We know how it is. You worked hard for your 10:1 KDR, but sometimes, you just want to take five, relax, and enjoy a quick game on your phone. Unfortunately, finding good games is anything but quick – most mobile gems end up buried under a mountain of trash. But like we said, we know how it is, so every Monday we shine a spotlight on a great diversion to get you through the work week.
Tengami, developed by indie studio Nyamnyam, is an atmospheric puzzle adventure set in an ancient Japanese pop-up book. You’ll pull, fold, flip and slide elements of the world on a beautiful and ambitious journey to save a dying cherry tree. Your adventure will take you across oceans, mountains, and gorgeous Japanese vistas, and it’s easily among the most gorgeous titles available on the app store.
This isn’t some throw-away distraction that’ll be out of your mind faster than you can download it. No, Tengami is an experience, one which delivers luscious visuals and serene sounds, all while probing your brain with some inventive touch-based puzzles. It’s a game absolutely anyone can pick up and enjoy thanks to its simple and accessible controls, which contrast nicely with its positively mystifying atmosphere.
Tengami is, at its heart, nothing more than a point and click adventure; you’ll guide the protagonist with your finger and engage puzzles with a variety of touch commands. Even if you haven’t always found yourself enamored with that particular method of storytelling in the past, this game’s presentation alone should serve as ample motivation to see it through to the end. Flowing curves, elegant architecture, and an absolutely breathtaking color palette make Tengami a sight to behold.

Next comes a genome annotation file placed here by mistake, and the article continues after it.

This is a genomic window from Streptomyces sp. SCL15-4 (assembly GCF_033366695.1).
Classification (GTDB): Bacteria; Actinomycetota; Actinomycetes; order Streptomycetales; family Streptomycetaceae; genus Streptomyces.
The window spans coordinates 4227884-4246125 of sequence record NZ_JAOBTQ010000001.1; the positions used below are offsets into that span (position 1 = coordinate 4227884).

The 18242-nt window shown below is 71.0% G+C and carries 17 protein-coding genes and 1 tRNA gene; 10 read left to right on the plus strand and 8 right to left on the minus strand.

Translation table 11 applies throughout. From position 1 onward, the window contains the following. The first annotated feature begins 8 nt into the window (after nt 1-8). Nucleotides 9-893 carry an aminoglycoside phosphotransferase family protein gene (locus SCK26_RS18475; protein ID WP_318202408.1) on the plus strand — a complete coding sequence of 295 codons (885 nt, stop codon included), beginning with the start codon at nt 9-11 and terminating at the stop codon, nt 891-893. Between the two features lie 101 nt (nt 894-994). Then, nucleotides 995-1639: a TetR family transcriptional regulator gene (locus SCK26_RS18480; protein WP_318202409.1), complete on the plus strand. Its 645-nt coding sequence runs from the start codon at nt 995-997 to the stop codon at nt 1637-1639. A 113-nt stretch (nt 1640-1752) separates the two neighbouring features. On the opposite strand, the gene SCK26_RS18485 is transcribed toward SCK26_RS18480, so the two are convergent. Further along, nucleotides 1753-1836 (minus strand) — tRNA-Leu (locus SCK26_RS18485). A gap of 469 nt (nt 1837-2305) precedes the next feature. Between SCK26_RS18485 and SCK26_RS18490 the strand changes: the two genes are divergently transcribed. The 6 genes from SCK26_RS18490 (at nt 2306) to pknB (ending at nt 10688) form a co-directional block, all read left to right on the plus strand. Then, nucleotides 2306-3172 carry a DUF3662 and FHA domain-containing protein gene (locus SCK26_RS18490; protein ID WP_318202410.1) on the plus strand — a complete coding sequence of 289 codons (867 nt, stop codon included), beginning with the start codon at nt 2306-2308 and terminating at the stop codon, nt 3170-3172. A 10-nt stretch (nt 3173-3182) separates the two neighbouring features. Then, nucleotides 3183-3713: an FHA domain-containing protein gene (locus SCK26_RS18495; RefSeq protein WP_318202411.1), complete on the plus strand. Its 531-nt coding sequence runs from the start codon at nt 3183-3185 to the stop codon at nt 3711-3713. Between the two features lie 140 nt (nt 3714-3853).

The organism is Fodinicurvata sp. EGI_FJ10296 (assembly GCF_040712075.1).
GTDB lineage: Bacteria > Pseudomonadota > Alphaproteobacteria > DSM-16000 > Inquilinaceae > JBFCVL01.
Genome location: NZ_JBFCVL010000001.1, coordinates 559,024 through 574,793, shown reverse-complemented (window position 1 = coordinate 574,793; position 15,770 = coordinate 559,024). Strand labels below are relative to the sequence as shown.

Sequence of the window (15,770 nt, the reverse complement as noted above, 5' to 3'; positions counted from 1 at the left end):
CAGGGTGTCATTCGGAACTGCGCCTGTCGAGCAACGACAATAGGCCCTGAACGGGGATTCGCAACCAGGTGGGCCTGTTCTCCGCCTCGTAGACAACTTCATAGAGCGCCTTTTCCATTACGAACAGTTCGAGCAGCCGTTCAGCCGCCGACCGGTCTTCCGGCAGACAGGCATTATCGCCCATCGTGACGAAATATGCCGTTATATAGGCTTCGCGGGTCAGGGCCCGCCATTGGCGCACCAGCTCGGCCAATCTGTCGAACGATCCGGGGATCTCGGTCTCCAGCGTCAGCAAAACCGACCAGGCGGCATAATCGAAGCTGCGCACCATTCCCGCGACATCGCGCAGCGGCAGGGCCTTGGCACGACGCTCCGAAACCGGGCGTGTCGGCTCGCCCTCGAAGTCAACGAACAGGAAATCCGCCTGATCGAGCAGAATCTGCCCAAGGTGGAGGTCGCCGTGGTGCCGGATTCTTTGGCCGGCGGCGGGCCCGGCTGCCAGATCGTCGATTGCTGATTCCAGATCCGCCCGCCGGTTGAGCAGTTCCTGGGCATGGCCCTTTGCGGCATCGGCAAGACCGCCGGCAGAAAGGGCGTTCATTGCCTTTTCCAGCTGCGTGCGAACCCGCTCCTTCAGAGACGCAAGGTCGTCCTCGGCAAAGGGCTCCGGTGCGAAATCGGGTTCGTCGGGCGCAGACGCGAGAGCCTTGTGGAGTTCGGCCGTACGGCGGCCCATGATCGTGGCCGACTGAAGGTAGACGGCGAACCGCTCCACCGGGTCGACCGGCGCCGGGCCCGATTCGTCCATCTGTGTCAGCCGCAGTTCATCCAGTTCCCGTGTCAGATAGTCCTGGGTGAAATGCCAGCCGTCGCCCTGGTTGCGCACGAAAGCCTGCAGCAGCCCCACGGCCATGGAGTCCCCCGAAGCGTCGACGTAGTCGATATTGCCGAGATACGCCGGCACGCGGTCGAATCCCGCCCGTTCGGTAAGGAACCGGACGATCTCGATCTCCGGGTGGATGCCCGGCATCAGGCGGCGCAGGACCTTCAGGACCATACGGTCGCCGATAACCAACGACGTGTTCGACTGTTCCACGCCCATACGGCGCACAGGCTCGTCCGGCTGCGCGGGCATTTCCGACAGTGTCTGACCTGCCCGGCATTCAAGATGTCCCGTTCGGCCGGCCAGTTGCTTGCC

That design, paired with tranquil music from master composer David Wise. helps Tengami nail its Japanese inspirations. Temples, trees, and everything in between are beautifully evoked in the game’s exquisite hand-crafted style. If nothing else the game is a sterling example of artistic design, even if it doesn’t fully explore the gameplay possibilities of its paper folding world.
It’s an admittedly short game, divided into three chapters, and an enormous amount of that time is spent merely watching your character walk from place to place. Despite mundane mechanics, though, the game’s astronomical attention to detail and breathtaking beauty keep the experience from growing stale before the credits roll. It would have been great to see more of the intriguing ideas the puzzles experiment with, but tengami is designed primarily to envelop you in a world unlike anything you’ve ever encountered, and it will likely linger with you for some time.
Tengami stumbles slightly during some of its puzzles, but these moments of frustration are brief. Many of these hiccups have been patched since launch, so even if you initially found yourself turned off by obtuse puzzle design, you should give the world of Tengami another shot. This engrossing and beautiful adventure may well bring a few hours of sweet serenity to your busy life.